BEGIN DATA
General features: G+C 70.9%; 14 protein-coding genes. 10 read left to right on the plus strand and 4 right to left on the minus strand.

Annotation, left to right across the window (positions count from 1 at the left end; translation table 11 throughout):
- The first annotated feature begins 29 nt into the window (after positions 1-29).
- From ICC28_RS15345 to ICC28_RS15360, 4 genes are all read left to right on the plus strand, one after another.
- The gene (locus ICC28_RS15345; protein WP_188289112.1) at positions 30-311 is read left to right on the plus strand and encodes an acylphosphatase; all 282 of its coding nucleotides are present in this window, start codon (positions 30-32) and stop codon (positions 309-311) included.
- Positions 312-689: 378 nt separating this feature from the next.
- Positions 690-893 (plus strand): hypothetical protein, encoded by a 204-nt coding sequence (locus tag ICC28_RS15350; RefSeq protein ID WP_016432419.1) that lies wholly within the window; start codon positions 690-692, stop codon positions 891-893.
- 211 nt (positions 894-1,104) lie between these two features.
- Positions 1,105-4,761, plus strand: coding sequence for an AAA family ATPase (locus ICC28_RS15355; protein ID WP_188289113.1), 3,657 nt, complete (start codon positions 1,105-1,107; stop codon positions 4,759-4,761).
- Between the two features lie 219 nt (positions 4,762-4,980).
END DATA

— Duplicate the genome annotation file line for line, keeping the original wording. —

General features: G+C 70.9%; 14 protein-coding genes. 10 read left to right on the plus strand and 4 right to left on the minus strand.

Annotation, left to right across the window (positions count from 1 at the left end; translation table 11 throughout):
- The first annotated feature begins 29 nt into the window (after positions 1-29).
- From ICC28_RS15345 to ICC28_RS15360, 4 genes are all read left to right on the plus strand, one after another.
- The gene (locus ICC28_RS15345; protein WP_188289112.1) at positions 30-311 is read left to right on the plus strand and encodes an acylphosphatase; all 282 of its coding nucleotides are present in this window, start codon (positions 30-32) and stop codon (positions 309-311) included.
- Positions 312-689: 378 nt separating this feature from the next.
- Positions 690-893 (plus strand): hypothetical protein, encoded by a 204-nt coding sequence (locus tag ICC28_RS15350; RefSeq protein ID WP_016432419.1) that lies wholly within the window; start codon positions 690-692, stop codon positions 891-893.
- 211 nt (positions 894-1,104) lie between these two features.
- Positions 1,105-4,761, plus strand: coding sequence for an AAA family ATPase (locus ICC28_RS15355; protein ID WP_188289113.1), 3,657 nt, complete (start codon positions 1,105-1,107; stop codon positions 4,759-4,761).
- Between the two features lie 219 nt (positions 4,762-4,980).